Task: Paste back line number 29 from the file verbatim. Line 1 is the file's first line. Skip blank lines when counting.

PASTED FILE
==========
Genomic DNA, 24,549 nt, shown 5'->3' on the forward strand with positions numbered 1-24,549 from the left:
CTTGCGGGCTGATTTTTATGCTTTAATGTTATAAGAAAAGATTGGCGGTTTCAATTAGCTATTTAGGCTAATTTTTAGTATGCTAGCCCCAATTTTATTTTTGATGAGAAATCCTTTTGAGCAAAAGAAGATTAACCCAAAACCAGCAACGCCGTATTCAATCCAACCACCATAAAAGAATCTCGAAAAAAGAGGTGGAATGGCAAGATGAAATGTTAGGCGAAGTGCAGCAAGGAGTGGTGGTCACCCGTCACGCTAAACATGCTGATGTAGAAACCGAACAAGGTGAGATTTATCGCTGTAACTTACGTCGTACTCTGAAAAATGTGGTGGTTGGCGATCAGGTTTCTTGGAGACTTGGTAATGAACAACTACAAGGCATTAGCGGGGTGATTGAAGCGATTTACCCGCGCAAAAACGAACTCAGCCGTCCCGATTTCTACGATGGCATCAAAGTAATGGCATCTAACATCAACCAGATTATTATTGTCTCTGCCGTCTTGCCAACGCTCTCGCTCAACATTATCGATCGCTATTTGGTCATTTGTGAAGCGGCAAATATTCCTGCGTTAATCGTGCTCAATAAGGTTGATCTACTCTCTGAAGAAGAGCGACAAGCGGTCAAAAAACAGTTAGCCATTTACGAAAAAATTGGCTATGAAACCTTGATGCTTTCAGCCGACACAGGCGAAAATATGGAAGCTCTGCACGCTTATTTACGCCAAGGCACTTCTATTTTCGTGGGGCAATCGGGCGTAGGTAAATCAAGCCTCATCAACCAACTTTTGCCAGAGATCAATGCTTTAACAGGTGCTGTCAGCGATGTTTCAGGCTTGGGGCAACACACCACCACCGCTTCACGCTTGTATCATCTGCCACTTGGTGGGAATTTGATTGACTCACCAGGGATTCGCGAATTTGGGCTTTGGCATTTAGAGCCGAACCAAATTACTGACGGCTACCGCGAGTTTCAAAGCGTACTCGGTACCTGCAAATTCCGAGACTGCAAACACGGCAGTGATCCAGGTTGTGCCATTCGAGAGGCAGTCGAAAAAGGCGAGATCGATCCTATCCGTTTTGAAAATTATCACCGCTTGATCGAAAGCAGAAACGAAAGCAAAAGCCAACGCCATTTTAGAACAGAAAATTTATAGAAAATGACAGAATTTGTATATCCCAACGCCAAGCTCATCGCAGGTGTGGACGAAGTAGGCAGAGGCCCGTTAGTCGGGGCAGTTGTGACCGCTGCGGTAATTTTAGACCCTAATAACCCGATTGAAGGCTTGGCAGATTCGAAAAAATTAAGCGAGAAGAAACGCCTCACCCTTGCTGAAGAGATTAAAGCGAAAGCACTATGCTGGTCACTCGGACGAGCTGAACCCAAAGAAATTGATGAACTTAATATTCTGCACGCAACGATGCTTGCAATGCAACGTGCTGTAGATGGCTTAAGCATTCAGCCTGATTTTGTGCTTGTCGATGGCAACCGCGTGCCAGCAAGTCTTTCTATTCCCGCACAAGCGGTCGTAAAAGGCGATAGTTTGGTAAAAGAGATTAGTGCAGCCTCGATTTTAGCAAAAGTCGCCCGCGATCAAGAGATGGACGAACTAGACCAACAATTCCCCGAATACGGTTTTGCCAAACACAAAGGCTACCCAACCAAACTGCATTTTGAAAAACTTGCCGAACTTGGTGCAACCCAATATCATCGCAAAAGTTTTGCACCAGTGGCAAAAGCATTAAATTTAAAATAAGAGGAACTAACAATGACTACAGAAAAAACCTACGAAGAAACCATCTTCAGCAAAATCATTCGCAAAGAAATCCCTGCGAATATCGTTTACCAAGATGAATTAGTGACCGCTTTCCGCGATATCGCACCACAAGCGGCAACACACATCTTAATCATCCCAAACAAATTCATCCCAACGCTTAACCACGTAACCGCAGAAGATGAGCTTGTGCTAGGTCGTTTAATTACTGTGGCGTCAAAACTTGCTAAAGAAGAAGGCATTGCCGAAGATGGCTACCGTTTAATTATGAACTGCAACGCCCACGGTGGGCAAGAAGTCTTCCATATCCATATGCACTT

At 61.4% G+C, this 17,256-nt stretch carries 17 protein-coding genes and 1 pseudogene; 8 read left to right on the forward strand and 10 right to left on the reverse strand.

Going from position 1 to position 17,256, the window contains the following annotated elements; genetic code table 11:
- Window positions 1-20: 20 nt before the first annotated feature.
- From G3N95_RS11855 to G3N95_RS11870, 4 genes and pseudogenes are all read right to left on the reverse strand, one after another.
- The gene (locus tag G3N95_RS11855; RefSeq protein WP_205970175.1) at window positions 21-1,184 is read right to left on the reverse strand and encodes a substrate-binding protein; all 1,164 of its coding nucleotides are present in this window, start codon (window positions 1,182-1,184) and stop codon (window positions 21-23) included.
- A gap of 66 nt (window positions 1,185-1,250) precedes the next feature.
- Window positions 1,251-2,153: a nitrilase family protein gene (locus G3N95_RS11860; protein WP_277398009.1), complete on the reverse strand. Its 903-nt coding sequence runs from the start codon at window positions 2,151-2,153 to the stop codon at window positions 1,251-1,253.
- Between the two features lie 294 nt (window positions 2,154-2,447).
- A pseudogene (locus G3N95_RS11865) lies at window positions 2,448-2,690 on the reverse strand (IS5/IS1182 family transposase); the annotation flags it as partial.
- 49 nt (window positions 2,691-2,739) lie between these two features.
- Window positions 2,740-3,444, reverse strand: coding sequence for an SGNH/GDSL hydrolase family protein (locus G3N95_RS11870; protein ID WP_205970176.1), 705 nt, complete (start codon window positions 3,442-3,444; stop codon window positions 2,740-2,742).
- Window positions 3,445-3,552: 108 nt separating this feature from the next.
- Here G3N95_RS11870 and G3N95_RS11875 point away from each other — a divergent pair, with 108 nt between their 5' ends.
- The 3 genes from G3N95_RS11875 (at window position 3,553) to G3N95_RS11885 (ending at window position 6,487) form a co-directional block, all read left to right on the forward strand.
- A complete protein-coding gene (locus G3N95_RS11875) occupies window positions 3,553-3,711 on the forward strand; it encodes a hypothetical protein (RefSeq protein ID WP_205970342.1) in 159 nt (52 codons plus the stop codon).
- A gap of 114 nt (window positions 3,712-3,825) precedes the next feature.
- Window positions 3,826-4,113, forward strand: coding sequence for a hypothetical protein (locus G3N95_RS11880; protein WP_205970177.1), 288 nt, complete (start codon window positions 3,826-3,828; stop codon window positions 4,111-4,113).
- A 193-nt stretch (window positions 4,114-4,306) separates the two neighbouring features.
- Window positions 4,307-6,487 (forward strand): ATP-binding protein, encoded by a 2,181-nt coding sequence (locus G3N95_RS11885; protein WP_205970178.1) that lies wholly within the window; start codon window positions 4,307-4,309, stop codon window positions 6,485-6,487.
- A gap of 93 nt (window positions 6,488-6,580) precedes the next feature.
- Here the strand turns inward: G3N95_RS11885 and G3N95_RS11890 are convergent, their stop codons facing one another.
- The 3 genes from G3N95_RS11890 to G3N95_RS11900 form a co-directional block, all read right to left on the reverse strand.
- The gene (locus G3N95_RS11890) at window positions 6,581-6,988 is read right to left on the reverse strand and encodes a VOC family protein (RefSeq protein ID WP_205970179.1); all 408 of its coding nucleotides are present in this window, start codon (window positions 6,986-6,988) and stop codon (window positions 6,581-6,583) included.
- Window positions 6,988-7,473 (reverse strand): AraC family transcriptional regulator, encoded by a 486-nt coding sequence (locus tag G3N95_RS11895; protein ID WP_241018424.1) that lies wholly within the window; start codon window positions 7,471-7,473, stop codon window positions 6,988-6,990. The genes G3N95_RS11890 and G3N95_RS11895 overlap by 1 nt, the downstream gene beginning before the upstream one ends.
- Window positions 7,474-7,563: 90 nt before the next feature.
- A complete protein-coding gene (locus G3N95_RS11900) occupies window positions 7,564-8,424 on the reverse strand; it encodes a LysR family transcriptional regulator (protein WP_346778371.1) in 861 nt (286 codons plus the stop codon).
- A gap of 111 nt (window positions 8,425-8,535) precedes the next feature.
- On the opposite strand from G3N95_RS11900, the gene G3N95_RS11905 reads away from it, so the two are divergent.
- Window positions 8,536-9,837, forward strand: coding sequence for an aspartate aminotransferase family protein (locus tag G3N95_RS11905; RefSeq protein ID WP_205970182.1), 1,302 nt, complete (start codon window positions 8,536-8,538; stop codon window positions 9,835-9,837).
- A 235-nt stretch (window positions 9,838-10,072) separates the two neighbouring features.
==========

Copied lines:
- A gap of 111 nt (window positions 8,425-8,535) precedes the next feature.